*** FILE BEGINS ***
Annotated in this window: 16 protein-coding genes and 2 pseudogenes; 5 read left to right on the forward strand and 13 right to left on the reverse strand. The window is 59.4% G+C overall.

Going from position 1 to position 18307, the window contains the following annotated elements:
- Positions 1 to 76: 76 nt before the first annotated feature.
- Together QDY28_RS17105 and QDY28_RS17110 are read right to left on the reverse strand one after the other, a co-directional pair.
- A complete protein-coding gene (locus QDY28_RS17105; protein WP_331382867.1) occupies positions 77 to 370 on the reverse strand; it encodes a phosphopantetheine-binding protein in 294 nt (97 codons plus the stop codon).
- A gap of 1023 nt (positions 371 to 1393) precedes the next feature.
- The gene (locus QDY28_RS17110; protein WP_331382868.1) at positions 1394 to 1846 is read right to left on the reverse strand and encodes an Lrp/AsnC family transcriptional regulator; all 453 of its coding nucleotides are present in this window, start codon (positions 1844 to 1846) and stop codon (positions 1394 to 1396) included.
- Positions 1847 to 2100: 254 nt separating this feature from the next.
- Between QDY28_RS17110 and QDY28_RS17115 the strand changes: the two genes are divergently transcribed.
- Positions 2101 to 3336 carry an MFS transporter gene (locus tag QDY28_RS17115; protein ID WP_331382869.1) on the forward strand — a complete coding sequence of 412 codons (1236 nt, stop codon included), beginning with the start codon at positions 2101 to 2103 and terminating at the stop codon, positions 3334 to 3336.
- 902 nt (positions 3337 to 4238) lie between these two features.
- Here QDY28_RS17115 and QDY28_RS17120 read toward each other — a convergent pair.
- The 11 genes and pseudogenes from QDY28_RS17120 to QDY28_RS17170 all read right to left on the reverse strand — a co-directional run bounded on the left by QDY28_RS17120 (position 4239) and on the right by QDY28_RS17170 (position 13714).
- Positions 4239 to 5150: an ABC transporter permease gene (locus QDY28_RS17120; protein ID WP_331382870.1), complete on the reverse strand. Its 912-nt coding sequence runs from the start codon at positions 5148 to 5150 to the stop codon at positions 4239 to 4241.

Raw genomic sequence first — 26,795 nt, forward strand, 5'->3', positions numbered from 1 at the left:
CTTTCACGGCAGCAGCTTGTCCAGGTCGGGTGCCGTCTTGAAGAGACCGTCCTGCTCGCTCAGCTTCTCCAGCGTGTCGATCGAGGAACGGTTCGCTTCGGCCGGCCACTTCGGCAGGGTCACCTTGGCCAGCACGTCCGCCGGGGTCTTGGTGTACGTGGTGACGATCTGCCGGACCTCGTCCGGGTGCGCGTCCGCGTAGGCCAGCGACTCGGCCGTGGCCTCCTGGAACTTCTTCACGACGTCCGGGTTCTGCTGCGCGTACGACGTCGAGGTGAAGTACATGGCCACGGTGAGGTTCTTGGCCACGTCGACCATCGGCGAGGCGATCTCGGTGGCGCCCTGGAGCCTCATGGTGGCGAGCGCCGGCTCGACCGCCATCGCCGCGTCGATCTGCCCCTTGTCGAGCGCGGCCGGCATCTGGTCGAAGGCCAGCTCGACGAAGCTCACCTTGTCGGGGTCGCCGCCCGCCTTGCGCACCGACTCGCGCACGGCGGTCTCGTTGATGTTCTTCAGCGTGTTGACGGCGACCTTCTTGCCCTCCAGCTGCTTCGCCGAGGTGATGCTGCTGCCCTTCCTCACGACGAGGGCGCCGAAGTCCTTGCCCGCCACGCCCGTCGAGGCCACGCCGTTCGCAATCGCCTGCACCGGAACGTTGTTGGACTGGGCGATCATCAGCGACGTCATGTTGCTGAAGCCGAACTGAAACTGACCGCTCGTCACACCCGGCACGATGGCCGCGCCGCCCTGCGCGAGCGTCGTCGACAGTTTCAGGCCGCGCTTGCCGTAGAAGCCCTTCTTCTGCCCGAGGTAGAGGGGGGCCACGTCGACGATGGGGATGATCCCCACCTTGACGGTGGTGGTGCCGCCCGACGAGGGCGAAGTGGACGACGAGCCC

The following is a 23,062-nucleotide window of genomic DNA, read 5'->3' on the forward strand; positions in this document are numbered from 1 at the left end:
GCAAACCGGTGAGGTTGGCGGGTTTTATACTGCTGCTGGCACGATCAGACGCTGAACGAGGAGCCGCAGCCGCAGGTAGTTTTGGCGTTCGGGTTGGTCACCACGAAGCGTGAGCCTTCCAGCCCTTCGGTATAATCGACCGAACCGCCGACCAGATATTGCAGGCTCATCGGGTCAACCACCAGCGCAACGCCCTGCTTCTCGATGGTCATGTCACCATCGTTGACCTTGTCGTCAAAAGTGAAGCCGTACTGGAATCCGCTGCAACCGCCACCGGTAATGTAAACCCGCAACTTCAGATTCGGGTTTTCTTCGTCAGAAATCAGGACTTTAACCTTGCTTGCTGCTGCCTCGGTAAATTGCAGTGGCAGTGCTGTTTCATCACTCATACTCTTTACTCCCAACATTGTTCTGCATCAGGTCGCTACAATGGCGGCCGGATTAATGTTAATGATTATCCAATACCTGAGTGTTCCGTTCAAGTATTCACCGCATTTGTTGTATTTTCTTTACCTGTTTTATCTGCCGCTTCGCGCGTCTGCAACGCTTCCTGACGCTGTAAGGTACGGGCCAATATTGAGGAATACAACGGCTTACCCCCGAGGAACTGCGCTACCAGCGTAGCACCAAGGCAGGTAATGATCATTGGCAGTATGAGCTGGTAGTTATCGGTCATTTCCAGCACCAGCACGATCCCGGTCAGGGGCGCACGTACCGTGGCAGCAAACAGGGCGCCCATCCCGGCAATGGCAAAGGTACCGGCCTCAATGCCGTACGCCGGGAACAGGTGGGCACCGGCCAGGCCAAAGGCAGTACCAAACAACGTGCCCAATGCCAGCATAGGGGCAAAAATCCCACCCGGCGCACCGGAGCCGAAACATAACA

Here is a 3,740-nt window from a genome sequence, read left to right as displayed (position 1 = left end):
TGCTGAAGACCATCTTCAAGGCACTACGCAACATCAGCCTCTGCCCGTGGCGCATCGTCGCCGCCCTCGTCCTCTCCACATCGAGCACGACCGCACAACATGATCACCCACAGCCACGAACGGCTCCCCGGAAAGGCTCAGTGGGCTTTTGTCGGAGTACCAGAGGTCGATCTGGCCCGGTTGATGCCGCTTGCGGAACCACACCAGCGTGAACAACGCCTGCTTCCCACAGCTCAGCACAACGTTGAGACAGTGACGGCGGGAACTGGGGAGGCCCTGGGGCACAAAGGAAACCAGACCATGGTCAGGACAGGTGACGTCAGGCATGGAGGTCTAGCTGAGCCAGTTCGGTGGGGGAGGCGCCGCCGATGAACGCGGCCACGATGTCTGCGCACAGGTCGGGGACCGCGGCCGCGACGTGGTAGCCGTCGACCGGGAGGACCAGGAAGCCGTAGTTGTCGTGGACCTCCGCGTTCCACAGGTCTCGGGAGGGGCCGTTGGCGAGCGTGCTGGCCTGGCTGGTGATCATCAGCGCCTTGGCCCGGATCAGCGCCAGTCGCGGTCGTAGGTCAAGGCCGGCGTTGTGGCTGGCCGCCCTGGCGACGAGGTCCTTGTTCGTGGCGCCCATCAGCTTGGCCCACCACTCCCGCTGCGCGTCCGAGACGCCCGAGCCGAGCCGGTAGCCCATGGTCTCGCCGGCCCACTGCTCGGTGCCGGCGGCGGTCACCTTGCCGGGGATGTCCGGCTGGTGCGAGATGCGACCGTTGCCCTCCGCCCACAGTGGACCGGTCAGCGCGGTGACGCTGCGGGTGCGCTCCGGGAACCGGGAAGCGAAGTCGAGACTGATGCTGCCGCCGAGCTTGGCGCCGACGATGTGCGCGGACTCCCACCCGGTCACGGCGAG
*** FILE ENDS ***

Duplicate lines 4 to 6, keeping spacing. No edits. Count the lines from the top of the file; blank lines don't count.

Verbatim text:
- Together QDY28_RS17105 and QDY28_RS17110 are read right to left on the reverse strand one after the other, a co-directional pair.
- A complete protein-coding gene (locus QDY28_RS17105; protein WP_331382867.1) occupies positions 77 to 370 on the reverse strand; it encodes a phosphopantetheine-binding protein in 294 nt (97 codons plus the stop codon).
- A gap of 1023 nt (positions 371 to 1393) precedes the next feature.